ii. The Strength of the Junior (Survivor) Mark
The Survivor series has high public recognition and the producers heavily advertise the show. These circumstances increase the strength of a mark and also weigh in favor of Deptula. See Cohn v. Petsmart, 281 F.3d 837, 841 (9th Cir.2002) (describing the effect of a strong junior mark).
2. Relatedness of the Goods
The standard for deciding whether the parties' goods or services are “related” is whether customers are “likely to associate” the two product lines. Dreamwerks, 142 F.3d at 1131. We must also consider whether the buying public could reasonably conclude that the products came from the same source. See Sleekcraft, 599 F.2d at 348 n. 10. In this case, although both parties portray an outdoor theme, there is no material evidence in the record that customers are likely to associate the two products or conclude that the products come from the same source. In fact, the evidence indicates that only one retailer and one customer may have concluded that the products had a common source. Resolution of this Sleekcraft factor favors Survivor.
3. Similarity of the Marks
In considering the degree of similarity between the two marks, courts should analyze each mark within the context of other identifying features. See Entrepreneur Media, 279 F.3d at 1144 (suggesting the examination of marks in their entirety). We also ask whether the marks are similar in sight, sound, and meaning. See id.
The visual subfactor favors Survivor. Survivor makes a strong argument that because its mark is usually accompanied by the distinctive slogan “outwit [,] outplay[,] outlast,” or a stylized graphic, the marks are dissimilar. Cf. Pignons S.A. de Mecanique de Precision v. Polaroid Corp., 657 F.2d 482, 487 (9th Cir.1981) (recognizing that when a challenged mark is accompanied by the logo of the manufacturer, confusion is unlikely).
The “sound” subfactor favors Deptula. Phonetically, “Survivor” and “Surfvivor” are nearly identical. However, the “meaning” subfactor slightly favors Survivor. The word “survivor ” evokes its commonly understood meaning: one who “continue[s] to exist or live.” Merriam-Webster's Collegiate Dictionary, 10th ed. 1187 (1999). However “surfvivor,” a coined term, connotes a more precise reference to surfing.
Examining the marks in their relative entirety does not reflect the existence of a material issue of fact regarding the similarity of the marks. The subfactors do not weigh in favor of either party.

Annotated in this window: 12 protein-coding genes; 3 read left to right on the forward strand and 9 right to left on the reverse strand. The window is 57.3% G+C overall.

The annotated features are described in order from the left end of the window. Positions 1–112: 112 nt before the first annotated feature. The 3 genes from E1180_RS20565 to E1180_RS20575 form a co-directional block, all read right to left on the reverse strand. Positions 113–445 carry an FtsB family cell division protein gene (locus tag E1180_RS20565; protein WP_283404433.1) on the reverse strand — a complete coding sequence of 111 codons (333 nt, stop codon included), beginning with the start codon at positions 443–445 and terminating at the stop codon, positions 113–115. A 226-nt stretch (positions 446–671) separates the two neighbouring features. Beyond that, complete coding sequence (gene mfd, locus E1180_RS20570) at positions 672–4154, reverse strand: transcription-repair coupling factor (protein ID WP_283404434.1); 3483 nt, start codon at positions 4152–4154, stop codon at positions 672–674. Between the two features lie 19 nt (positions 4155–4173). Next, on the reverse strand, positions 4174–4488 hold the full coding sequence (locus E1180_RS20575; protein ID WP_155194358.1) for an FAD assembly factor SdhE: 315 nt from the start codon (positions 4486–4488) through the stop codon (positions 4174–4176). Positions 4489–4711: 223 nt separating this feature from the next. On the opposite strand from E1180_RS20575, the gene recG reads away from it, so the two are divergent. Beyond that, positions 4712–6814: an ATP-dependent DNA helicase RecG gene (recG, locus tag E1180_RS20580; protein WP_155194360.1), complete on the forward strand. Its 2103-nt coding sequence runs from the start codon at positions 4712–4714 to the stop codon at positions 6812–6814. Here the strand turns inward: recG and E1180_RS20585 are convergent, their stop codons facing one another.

4. Evidence of Actual Confusion
Evidence of actual confusion by consumers is strong evidence of likelihood of confusion. See Rodeo Collection v. West Seventh, 812 F.2d 1215, 1219 (9th Cir.1987). In analyzing this factor, we may consider whether merchants and non-purchasing members of the public, as well as actual consumers, were confused. See Americana Trad. Inc. v. Russ Berrie & Co., 966 F.2d 1284, 1289 (9th Cir.1992); see also Karl Storz Endoscopy-America, Inc. v. Surgical Tech., Inc., 285 F.3d 848, 854 (9th Cir.2002).
As noted above, there is scant evidence of actual confusion in the record. A single retailer and a single customer mistook one Survivor product as Deptula's. A survey commissioned by Survivor showed an absence of significant confusion. Cf. Playboy Enterprises v. Netscape Communications, 354 F.3d 1020, 1026 (9th Cir.2004) (“actual confusion among significant numbers of consumers provides strong support for the likelihood of confusion”) (footnote reference omitted). This factor favors Survivor.
5. Marketing Channels
We must determine whether the parties distribute their goods in the same marketing channels. See Entrepreneur Media, 279 F.3d at 1151. We agree with the district court that there is minor overlap within local Hawaiian distribution channels. For example, both Survivor and Surfvivor merchandise are sold at Hawaiian J.C. Penny stores. This factor slightly favors Deptula.
6. Degree of Consumer Care
In analyzing the degree of care that a consumer might exercise in purchasing the parties' goods, the question is whether a “reasonably prudent consumer” would take the time to distinguish between the two product lines. Brookfield Comm., Inc. v. West Coast Entertainment Corp., 174 F.3d 1036, 1060 (9th Cir.1999). Our analysis of this factor is complicated by the fact that the parties sell a wide range of goods at different prices.
No clear standard exists for analyzing moderately priced goods, such as non-designer clothing. Compare Saks & Co. v. Hill, 843 F.Supp. 620, 624 (S.D.Cal.1993) (noting that customers exercise considerable care in purchasing clothing); and Surf Line Hawaii Ltd. v. Ahakuelo, 13 U.S.P.Q.2d 1975, 1979 (D.Hawai'i 1989) (commenting that customers do not exhibit much care in purchasing goods such as t-shirts).
With respect to small, inexpensive goods such as sunscreen, the consumer is likely to exercise very little care. See Brookfield Comm., 174 F.3d at 1060. Thus, with respect to small items, the “degree of consumer care” factor favors Deptula. However, as to the other items, the “degree of consumer care” factor does not favor either party.
7. Defendants' Intent
Survivor's producers acknowledge being aware of the Surfvivor mark before airing their show, but contend that they lacked intent to infringe upon that mark. Even if true, that fact is not dispositive. “[A]bsence of malice is no defense to trademark infringement[.]” Petsmart, 281 F.3d at 843 (citation omitted). Further, “where the alleged infringer adopted his mark with knowledge, actual or constructive, that it was another's trademark,” resolution of this factor favors Surfvivor. Brookfield Comm., 174 F.3d at 1059.
8. Likelihood of Expansion
To resolve this factor, we must determine whether existence of the allegedly infringing mark is hindering the plaintiff's expansion plans. See Entrepreneur Media, 279 F.3d at 1152. Deptula has presented no specific evidence related to this factor. Although Deptula expressed interest in expanding his product line, mere speculation is not evidence. See Paladin Assoc., Inc. v. Montana Power Co., 328 F.3d 1145, 1161 (9th Cir.2003). Deptula's complete inability to adduce any concrete evidence of expansion plans tilts this factor in favor of Survivor. See Entrepreneur Media, 279 F.3d at 1152.